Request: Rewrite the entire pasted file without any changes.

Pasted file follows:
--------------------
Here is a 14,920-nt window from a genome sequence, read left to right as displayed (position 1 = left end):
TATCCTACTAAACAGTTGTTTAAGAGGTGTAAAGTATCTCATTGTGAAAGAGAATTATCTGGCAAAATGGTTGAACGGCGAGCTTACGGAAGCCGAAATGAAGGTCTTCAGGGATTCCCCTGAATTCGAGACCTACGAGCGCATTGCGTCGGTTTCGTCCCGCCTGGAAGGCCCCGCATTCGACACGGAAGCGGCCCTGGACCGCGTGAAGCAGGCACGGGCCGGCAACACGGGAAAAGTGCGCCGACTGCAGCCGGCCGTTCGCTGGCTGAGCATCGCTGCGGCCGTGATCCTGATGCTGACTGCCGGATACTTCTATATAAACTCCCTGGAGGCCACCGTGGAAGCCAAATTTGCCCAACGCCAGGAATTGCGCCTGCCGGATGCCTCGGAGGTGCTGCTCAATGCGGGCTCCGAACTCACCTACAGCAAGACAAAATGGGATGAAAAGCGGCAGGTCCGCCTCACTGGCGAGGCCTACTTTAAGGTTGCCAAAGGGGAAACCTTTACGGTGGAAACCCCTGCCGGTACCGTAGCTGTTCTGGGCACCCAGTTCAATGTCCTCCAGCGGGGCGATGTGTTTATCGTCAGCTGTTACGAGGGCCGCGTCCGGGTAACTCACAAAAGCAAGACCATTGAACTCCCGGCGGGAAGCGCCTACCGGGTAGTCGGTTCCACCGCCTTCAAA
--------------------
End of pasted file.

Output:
Here is a 14,920-nt window from a genome sequence, read left to right as displayed (position 1 = left end):
TATCCTACTAAACAGTTGTTTAAGAGGTGTAAAGTATCTCATTGTGAAAGAGAATTATCTGGCAAAATGGTTGAACGGCGAGCTTACGGAAGCCGAAATGAAGGTCTTCAGGGATTCCCCTGAATTCGAGACCTACGAGCGCATTGCGTCGGTTTCGTCCCGCCTGGAAGGCCCCGCATTCGACACGGAAGCGGCCCTGGACCGCGTGAAGCAGGCACGGGCCGGCAACACGGGAAAAGTGCGCCGACTGCAGCCGGCCGTTCGCTGGCTGAGCATCGCTGCGGCCGTGATCCTGATGCTGACTGCCGGATACTTCTATATAAACTCCCTGGAGGCCACCGTGGAAGCCAAATTTGCCCAACGCCAGGAATTGCGCCTGCCGGATGCCTCGGAGGTGCTGCTCAATGCGGGCTCCGAACTCACCTACAGCAAGACAAAATGGGATGAAAAGCGGCAGGTCCGCCTCACTGGCGAGGCCTACTTTAAGGTTGCCAAAGGGGAAACCTTTACGGTGGAAACCCCTGCCGGTACCGTAGCTGTTCTGGGCACCCAGTTCAATGTCCTCCAGCGGGGCGATGTGTTTATCGTCAGCTGTTACGAGGGCCGCGTCCGGGTAACTCACAAAAGCAAGACCATTGAACTCCCGGCGGGAAGCGCCTACCGGGTAGTCGGTTCCACCGCCTTCAAA